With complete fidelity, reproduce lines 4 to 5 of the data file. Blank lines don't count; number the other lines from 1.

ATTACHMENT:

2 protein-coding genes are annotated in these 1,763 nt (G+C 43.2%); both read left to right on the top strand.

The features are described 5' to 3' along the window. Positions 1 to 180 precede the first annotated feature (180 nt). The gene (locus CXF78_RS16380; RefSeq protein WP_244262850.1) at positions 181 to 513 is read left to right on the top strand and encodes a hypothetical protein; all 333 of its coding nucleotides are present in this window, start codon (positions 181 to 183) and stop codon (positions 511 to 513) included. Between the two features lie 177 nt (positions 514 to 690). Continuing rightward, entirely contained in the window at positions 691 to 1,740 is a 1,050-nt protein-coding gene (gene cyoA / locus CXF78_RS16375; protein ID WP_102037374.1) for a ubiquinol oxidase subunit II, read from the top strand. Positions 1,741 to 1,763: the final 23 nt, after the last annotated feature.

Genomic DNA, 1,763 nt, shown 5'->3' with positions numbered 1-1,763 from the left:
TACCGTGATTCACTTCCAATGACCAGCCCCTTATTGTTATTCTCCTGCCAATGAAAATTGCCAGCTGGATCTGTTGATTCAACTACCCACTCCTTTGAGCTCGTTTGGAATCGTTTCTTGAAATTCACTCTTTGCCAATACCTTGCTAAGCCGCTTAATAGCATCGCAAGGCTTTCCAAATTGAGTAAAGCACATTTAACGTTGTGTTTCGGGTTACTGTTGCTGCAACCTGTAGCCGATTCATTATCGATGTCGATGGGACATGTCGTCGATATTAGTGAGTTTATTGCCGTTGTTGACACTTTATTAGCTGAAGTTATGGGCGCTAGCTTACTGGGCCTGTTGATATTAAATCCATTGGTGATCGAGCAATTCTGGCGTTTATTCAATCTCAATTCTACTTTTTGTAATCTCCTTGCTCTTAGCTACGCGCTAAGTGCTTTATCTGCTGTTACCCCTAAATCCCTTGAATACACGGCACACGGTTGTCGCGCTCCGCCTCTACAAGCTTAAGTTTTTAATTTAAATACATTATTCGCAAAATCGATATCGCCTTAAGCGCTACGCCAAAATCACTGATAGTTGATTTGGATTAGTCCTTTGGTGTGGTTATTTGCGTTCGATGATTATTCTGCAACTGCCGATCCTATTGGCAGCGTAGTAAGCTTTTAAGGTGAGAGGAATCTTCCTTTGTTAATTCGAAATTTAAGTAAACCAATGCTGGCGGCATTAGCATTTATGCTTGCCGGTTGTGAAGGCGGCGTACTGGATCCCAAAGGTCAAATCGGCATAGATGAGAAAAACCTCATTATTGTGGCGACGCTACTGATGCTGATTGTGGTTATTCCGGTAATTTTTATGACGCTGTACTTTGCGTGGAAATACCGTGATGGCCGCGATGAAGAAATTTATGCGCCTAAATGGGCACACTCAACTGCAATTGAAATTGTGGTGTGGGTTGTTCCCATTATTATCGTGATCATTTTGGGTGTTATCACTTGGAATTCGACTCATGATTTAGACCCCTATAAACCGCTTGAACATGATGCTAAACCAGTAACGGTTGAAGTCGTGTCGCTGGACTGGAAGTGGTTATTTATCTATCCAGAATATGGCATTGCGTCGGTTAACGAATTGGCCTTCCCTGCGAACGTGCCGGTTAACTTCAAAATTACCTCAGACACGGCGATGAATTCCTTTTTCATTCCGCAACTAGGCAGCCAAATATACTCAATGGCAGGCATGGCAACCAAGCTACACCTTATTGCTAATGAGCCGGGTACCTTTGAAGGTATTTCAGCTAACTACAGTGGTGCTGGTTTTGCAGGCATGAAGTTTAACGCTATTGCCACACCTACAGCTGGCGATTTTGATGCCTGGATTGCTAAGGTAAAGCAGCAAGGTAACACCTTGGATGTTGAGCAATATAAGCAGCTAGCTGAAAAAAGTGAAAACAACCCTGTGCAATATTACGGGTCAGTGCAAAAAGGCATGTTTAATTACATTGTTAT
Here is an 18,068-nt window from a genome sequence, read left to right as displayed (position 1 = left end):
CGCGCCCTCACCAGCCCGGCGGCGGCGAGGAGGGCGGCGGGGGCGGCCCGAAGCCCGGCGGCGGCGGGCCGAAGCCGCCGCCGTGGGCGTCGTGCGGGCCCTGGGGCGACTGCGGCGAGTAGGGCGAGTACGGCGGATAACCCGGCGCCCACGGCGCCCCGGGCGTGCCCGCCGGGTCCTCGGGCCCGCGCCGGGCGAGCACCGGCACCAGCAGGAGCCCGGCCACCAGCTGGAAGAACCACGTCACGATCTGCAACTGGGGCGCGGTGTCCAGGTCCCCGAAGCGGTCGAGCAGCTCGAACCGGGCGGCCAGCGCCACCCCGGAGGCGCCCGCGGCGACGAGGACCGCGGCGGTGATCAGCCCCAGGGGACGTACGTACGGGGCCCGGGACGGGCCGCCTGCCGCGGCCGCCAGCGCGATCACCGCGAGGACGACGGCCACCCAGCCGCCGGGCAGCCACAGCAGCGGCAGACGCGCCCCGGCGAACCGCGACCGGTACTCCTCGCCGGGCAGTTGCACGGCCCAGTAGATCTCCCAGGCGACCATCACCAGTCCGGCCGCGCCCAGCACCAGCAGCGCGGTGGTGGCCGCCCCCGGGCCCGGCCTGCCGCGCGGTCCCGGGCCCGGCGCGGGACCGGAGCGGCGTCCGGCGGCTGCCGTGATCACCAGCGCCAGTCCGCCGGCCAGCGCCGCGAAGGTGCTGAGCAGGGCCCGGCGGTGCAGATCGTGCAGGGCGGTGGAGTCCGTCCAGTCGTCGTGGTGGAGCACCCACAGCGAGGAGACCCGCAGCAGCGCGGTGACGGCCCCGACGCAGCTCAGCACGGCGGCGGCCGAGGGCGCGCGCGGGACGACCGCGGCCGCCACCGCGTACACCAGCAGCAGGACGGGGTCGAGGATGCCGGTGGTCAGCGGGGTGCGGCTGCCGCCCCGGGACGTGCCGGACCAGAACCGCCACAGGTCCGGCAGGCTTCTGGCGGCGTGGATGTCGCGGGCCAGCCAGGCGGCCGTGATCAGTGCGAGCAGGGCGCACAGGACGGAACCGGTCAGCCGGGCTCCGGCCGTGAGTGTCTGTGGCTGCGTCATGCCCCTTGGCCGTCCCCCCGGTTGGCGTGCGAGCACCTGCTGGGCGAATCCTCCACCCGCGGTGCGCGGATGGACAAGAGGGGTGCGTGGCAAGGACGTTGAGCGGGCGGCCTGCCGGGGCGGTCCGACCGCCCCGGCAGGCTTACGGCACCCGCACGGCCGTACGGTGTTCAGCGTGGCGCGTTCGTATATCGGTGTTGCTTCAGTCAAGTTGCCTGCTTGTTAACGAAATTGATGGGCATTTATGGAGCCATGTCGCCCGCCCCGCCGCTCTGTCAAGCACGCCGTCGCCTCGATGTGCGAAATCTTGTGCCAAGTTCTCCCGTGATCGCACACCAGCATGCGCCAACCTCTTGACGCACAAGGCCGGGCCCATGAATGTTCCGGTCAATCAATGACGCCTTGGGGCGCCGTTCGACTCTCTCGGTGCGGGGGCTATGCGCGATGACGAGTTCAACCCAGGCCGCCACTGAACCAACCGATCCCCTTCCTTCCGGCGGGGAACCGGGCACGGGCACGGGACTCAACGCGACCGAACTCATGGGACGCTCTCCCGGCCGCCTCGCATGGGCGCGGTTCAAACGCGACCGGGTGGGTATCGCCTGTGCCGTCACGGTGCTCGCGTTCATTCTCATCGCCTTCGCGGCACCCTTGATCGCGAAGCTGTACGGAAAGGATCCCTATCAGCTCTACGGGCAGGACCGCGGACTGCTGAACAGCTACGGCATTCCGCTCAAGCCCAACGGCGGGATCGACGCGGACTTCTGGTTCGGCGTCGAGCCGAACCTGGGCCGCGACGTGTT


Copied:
TACCGTGATTCACTTCCAATGACCAGCCCCTTATTGTTATTCTCCTGCCAATGAAAATTGCCAGCTGGATCTGTTGATTCAACTACCCACTCCTTTGAGCTCGTTTGGAATCGTTTCTTGAAATTCACTCTTTGCCAATACCTTGCTAAGCCGCTTAATAGCATCGCAAGGCTTTCCAAATTGAGTAAAGCACATTTAACGTTGTGTTTCGGGTTACTGTTGCTGCAACCTGTAGCCGATTCATTATCGATGTCGATGGGACATGTCGTCGATATTAGTGAGTTTATTGCCGTTGTTGACACTTTATTAGCTGAAGTTATGGGCGCTAGCTTACTGGGCCTGTTGATATTAAATCCATTGGTGATCGAGCAATTCTGGCGTTTATTCAATCTCAATTCTACTTTTTGTAATCTCCTTGCTCTTAGCTACGCGCTAAGTGCTTTATCTGCTGTTACCCCTAAATCCCTTGAATACACGGCACACGGTTGTCGCGCTCCGCCTCTACAAGCTTAAGTTTTTAATTTAAATACATTATTCGCAAAATCGATATCGCCTTAAGCGCTACGCCAAAATCACTGATAGTTGATTTGGATTAGTCCTTTGGTGTGGTTATTTGCGTTCGATGATTATTCTGCAACTGCCGATCCTATTGGCAGCGTAGTAAGCTTTTAAGGTGAGAGGAATCTTCCTTTGTTAATTCGAAATTTAAGTAAACCAATGCTGGCGGCATTAGCATTTATGCTTGCCGGTTGTGAAGGCGGCGTACTGGATCCCAAAGGTCAAATCGGCATAGATGAGAAAAACCTCATTATTGTGGCGACGCTACTGATGCTGATTGTGGTTATTCCGGTAATTTTTATGACGCTGTACTTTGCGTGGAAATACCGTGATGGCCGCGATGAAGAAATTTATGCGCCTAAATGGGCACACTCAACTGCAATTGAAATTGTGGTGTGGGTTGTTCCCATTATTATCGTGATCATTTTGGGTGTTATCACTTGGAATTCGACTCATGATTTAGACCCCTATAAACCGCTTGAACATGATGCTAAACCAGTAACGGTTGAAGTCGTGTCGCTGGACTGGAAGTGGTTATTTATCTATCCAGAATATGGCATTGCGTCGGTTAACGAATTGGCCTTCCCTGCGAACGTGCCGGTTAACTTCAAAATTACCTCAGACACGGCGATGAATTCCTTTTTCATTCCGCAACTAGGCAGCCAAATATACTCAATGGCAGGCATGGCAACCAAGCTACACCTTATTGCTAATGAGCCGGGTACCTTTGAAGGTATTTCAGCTAACTACAGTGGTGCTGGTTTTGCAGGCATGAAGTTTAACGCTATTGCCACACCTACAGCTGGCGATTTTGATGCCTGGATTGCTAAGGTAAAGCAGCAAGGTAACACCTTGGATGTTGAGCAATATAAGCAGCTAGCTGAAAAAAGTGAAAACAACCCTGTGCAATATTACGGGTCAGTGCAAAAAGGCATGTTTAATTACATTGTTAT
Here is an 18,068-nt window from a genome sequence, read left to right as displayed (position 1 = left end):